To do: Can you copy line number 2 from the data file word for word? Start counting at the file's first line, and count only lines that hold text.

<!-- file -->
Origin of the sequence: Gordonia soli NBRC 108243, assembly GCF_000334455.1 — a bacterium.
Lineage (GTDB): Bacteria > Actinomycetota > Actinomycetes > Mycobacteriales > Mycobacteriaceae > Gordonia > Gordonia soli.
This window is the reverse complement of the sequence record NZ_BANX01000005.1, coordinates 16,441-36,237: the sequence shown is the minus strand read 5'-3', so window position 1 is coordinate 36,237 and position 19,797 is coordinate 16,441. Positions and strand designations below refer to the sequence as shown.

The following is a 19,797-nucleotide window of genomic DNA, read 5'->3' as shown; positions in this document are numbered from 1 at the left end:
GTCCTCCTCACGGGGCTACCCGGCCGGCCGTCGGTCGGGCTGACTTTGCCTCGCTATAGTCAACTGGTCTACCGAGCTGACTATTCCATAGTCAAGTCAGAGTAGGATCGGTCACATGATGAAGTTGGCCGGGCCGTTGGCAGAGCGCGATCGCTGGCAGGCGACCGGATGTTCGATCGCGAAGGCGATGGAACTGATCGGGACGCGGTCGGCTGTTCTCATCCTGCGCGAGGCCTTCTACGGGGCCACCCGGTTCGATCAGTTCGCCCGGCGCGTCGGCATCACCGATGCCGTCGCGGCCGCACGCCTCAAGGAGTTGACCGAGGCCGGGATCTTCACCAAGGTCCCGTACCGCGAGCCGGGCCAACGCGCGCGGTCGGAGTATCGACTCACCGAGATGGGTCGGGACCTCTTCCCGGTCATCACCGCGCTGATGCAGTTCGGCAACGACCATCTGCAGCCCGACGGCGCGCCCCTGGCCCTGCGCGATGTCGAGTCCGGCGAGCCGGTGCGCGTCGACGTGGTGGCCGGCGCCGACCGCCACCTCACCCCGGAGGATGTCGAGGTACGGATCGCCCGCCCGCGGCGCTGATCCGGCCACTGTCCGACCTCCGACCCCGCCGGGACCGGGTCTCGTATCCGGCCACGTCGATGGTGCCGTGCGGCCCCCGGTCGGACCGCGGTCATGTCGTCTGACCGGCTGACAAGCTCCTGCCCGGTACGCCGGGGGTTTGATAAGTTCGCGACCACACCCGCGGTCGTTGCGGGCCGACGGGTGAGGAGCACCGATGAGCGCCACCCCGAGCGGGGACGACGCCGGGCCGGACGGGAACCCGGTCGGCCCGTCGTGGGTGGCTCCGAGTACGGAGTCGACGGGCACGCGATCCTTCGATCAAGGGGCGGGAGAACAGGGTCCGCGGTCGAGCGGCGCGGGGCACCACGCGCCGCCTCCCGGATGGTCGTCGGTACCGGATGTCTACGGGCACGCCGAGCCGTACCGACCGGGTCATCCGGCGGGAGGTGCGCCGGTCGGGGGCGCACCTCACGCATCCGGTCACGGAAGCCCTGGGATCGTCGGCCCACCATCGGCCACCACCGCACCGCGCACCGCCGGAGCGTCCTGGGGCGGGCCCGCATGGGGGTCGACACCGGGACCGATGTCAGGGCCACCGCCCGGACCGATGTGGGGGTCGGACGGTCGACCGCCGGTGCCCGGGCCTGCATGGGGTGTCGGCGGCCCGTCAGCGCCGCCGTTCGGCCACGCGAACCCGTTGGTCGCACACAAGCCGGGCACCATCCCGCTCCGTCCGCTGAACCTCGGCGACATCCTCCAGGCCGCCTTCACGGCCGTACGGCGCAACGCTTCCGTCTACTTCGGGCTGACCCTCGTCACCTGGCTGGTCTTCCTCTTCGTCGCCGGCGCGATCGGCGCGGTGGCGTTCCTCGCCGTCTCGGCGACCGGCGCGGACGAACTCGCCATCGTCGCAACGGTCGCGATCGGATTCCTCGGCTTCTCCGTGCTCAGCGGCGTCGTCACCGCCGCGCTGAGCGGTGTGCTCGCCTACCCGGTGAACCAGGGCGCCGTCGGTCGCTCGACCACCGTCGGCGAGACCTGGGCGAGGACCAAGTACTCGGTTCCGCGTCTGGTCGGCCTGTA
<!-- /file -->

Lineage (GTDB): Bacteria > Actinomycetota > Actinomycetes > Mycobacteriales > Mycobacteriaceae > Gordonia > Gordonia soli.